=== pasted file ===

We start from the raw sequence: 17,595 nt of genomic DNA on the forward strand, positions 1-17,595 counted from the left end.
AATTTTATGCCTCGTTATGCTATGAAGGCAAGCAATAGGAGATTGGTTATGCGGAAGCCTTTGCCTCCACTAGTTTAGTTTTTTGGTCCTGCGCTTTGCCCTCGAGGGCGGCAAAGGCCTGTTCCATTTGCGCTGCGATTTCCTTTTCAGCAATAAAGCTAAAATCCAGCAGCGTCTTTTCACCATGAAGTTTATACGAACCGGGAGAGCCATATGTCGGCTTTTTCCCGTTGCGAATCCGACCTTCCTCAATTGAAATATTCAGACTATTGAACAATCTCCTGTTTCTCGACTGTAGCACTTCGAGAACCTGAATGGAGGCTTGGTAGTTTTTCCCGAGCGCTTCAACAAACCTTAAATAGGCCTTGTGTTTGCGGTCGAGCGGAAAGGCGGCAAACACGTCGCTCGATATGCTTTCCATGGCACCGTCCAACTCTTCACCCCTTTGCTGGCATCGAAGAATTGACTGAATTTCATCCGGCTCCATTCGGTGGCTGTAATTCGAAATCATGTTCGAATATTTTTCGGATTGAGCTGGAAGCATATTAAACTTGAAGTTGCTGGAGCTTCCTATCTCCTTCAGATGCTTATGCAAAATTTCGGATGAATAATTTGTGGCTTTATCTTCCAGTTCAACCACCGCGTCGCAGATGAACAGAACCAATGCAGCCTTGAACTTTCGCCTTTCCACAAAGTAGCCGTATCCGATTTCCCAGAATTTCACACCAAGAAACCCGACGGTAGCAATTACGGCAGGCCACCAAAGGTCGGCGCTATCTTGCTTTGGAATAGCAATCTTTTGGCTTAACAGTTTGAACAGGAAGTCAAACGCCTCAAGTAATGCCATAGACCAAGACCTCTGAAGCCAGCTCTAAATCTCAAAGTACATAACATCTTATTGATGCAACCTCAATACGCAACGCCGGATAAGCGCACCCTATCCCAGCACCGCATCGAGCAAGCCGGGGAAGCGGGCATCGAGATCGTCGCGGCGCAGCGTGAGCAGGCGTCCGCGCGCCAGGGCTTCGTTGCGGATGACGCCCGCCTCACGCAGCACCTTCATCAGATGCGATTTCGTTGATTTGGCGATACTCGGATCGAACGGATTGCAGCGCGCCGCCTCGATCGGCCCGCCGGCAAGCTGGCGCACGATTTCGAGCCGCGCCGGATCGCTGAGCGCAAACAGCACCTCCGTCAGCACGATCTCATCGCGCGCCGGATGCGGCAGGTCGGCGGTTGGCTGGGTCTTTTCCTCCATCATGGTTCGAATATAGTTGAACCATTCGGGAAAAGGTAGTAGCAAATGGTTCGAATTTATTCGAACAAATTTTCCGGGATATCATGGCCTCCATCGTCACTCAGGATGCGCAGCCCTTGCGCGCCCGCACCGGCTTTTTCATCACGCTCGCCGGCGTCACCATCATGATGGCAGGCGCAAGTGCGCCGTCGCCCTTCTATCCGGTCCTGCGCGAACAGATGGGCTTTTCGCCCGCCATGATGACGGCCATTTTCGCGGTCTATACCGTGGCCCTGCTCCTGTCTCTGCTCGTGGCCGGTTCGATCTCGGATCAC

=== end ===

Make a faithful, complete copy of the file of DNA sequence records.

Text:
We start from the raw sequence: 17,595 nt of genomic DNA on the forward strand, positions 1-17,595 counted from the left end.
AATTTTATGCCTCGTTATGCTATGAAGGCAAGCAATAGGAGATTGGTTATGCGGAAGCCTTTGCCTCCACTAGTTTAGTTTTTTGGTCCTGCGCTTTGCCCTCGAGGGCGGCAAAGGCCTGTTCCATTTGCGCTGCGATTTCCTTTTCAGCAATAAAGCTAAAATCCAGCAGCGTCTTTTCACCATGAAGTTTATACGAACCGGGAGAGCCATATGTCGGCTTTTTCCCGTTGCGAATCCGACCTTCCTCAATTGAAATATTCAGACTATTGAACAATCTCCTGTTTCTCGACTGTAGCACTTCGAGAACCTGAATGGAGGCTTGGTAGTTTTTCCCGAGCGCTTCAACAAACCTTAAATAGGCCTTGTGTTTGCGGTCGAGCGGAAAGGCGGCAAACACGTCGCTCGATATGCTTTCCATGGCACCGTCCAACTCTTCACCCCTTTGCTGGCATCGAAGAATTGACTGAATTTCATCCGGCTCCATTCGGTGGCTGTAATTCGAAATCATGTTCGAATATTTTTCGGATTGAGCTGGAAGCATATTAAACTTGAAGTTGCTGGAGCTTCCTATCTCCTTCAGATGCTTATGCAAAATTTCGGATGAATAATTTGTGGCTTTATCTTCCAGTTCAACCACCGCGTCGCAGATGAACAGAACCAATGCAGCCTTGAACTTTCGCCTTTCCACAAAGTAGCCGTATCCGATTTCCCAGAATTTCACACCAAGAAACCCGACGGTAGCAATTACGGCAGGCCACCAAAGGTCGGCGCTATCTTGCTTTGGAATAGCAATCTTTTGGCTTAACAGTTTGAACAGGAAGTCAAACGCCTCAAGTAATGCCATAGACCAAGACCTCTGAAGCCAGCTCTAAATCTCAAAGTACATAACATCTTATTGATGCAACCTCAATACGCAACGCCGGATAAGCGCACCCTATCCCAGCACCGCATCGAGCAAGCCGGGGAAGCGGGCATCGAGATCGTCGCGGCGCAGCGTGAGCAGGCGTCCGCGCGCCAGGGCTTCGTTGCGGATGACGCCCGCCTCACGCAGCACCTTCATCAGATGCGATTTCGTTGATTTGGCGATACTCGGATCGAACGGATTGCAGCGCGCCGCCTCGATCGGCCCGCCGGCAAGCTGGCGCACGATTTCGAGCCGCGCCGGATCGCTGAGCGCAAACAGCACCTCCGTCAGCACGATCTCATCGCGCGCCGGATGCGGCAGGTCGGCGGTTGGCTGGGTCTTTTCCTCCATCATGGTTCGAATATAGTTGAACCATTCGGGAAAAGGTAGTAGCAAATGGTTCGAATTTATTCGAACAAATTTTCCGGGATATCATGGCCTCCATCGTCACTCAGGATGCGCAGCCCTTGCGCGCCCGCACCGGCTTTTTCATCACGCTCGCCGGCGTCACCATCATGATGGCAGGCGCAAGTGCGCCGTCGCCCTTCTATCCGGTCCTGCGCGAACAGATGGGCTTTTCGCCCGCCATGATGACGGCCATTTTCGCGGTCTATACCGTGGCCCTGCTCCTGTCTCTGCTCGTGGCCGGTTCGATCTCGGATCAC